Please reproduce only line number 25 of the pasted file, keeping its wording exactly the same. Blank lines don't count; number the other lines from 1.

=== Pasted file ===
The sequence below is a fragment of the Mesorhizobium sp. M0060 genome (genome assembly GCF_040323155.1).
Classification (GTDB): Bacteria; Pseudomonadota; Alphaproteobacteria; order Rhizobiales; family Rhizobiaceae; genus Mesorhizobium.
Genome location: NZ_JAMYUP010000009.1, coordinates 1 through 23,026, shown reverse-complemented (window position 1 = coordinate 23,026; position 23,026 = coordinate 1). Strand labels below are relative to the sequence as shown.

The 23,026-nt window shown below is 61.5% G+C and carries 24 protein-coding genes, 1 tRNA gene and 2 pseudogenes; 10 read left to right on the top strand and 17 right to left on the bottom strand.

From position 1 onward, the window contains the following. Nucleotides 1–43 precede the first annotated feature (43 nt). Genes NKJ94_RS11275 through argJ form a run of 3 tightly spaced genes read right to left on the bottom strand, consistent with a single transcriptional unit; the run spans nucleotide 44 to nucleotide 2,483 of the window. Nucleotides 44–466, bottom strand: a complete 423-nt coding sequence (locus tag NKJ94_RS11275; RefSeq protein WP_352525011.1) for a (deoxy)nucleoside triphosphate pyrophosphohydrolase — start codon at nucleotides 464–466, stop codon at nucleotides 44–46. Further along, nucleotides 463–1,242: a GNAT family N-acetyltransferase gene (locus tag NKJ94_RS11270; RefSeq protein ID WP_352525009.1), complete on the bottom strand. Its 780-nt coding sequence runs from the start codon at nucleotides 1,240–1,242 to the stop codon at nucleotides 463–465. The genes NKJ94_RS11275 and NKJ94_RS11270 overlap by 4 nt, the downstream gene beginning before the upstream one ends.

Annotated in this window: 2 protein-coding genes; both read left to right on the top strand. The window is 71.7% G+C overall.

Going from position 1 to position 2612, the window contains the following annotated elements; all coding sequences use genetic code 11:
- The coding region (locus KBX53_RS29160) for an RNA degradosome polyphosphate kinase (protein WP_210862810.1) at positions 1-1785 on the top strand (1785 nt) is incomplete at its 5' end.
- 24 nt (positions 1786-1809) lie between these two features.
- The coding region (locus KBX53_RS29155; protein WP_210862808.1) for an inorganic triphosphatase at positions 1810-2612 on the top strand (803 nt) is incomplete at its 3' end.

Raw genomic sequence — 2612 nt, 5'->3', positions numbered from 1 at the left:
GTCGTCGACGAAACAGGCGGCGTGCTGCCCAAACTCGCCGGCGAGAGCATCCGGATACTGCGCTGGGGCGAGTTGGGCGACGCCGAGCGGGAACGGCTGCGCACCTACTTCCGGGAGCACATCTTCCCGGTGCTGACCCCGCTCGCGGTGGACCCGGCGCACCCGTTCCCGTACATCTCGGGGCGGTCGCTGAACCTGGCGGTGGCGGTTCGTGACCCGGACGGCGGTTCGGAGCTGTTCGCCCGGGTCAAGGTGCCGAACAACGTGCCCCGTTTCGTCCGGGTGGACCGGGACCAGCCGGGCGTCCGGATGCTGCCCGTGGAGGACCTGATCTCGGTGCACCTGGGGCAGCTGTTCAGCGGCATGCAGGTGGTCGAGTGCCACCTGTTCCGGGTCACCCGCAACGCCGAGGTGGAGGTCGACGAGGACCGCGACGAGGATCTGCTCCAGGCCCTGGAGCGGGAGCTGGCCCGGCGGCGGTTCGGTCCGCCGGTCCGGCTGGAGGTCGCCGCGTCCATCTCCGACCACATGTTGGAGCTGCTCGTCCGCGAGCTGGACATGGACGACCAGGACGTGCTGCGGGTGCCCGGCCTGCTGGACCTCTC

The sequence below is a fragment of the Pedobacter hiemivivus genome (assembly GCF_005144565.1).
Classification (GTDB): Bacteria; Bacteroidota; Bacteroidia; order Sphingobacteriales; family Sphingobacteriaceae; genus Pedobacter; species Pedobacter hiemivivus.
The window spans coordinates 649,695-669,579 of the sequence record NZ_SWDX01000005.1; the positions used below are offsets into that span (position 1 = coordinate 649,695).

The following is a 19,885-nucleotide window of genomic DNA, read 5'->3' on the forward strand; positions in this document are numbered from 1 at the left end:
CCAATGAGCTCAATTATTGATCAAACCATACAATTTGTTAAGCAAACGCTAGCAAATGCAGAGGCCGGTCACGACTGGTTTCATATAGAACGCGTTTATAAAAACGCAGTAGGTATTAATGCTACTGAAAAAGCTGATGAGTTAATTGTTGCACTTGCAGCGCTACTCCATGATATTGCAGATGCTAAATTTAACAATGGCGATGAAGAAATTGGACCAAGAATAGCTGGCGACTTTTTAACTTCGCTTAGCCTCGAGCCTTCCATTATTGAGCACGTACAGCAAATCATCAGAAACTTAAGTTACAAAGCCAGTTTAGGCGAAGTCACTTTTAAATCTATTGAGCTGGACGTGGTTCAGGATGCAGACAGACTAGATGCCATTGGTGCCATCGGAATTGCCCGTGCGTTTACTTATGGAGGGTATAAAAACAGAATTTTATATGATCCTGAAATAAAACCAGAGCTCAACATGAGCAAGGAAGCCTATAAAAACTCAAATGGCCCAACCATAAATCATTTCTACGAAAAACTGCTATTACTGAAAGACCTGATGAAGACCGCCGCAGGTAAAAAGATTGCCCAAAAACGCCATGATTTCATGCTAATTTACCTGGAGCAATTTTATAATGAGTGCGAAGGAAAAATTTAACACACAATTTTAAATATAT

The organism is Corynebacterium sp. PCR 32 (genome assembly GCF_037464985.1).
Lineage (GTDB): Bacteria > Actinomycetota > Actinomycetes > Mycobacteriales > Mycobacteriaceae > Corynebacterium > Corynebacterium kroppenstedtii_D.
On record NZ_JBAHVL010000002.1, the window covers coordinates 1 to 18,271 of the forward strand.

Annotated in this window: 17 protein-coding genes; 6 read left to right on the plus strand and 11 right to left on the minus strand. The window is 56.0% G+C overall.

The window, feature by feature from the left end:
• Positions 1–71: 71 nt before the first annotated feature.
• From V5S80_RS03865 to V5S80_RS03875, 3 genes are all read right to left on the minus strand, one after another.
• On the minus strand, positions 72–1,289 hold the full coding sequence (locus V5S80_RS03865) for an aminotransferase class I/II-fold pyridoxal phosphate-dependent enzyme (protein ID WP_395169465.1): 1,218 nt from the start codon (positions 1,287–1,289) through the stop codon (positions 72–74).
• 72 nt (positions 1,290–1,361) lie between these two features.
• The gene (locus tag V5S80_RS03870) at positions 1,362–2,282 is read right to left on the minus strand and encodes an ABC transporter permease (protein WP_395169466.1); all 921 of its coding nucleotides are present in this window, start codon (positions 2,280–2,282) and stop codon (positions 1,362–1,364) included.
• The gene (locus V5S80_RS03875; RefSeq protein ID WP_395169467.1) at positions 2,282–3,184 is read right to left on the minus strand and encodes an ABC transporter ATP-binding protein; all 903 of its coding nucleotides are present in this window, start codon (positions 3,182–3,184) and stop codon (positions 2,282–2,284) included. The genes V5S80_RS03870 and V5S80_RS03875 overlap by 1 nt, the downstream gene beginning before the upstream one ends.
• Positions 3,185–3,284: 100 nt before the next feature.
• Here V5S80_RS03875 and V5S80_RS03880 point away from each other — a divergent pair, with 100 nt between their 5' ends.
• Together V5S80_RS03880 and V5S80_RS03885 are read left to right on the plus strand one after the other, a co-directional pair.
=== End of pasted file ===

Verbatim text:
• On the minus strand, positions 72–1,289 hold the full coding sequence (locus V5S80_RS03865) for an aminotransferase class I/II-fold pyridoxal phosphate-dependent enzyme (protein ID WP_395169465.1): 1,218 nt from the start codon (positions 1,287–1,289) through the stop codon (positions 72–74).